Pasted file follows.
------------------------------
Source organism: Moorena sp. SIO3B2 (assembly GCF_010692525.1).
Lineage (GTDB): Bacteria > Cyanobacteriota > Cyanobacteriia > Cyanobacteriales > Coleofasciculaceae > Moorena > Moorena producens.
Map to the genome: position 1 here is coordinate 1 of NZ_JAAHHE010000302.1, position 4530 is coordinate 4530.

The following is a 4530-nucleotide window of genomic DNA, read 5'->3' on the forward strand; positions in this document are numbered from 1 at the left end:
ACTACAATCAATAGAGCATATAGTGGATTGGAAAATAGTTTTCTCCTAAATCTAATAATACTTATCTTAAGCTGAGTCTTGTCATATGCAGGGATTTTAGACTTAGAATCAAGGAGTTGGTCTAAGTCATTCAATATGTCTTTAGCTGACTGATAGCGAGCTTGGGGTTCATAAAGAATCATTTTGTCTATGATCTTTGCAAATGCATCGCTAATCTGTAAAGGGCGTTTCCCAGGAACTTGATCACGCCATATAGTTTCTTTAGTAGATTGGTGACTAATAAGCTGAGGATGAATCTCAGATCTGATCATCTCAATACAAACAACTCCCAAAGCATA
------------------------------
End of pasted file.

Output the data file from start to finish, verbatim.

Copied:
Source organism: Moorena sp. SIO3B2 (assembly GCF_010692525.1).
Lineage (GTDB): Bacteria > Cyanobacteriota > Cyanobacteriia > Cyanobacteriales > Coleofasciculaceae > Moorena > Moorena producens.
Map to the genome: position 1 here is coordinate 1 of NZ_JAAHHE010000302.1, position 4530 is coordinate 4530.

The following is a 4530-nucleotide window of genomic DNA, read 5'->3' on the forward strand; positions in this document are numbered from 1 at the left end:
ACTACAATCAATAGAGCATATAGTGGATTGGAAAATAGTTTTCTCCTAAATCTAATAATACTTATCTTAAGCTGAGTCTTGTCATATGCAGGGATTTTAGACTTAGAATCAAGGAGTTGGTCTAAGTCATTCAATATGTCTTTAGCTGACTGATAGCGAGCTTGGGGTTCATAAAGAATCATTTTGTCTATGATCTTTGCAAATGCATCGCTAATCTGTAAAGGGCGTTTCCCAGGAACTTGATCACGCCATATAGTTTCTTTAGTAGATTGGTGACTAATAAGCTGAGGATGAATCTCAGATCTGATCATCTCAATACAAACAACTCCCAAAGCATA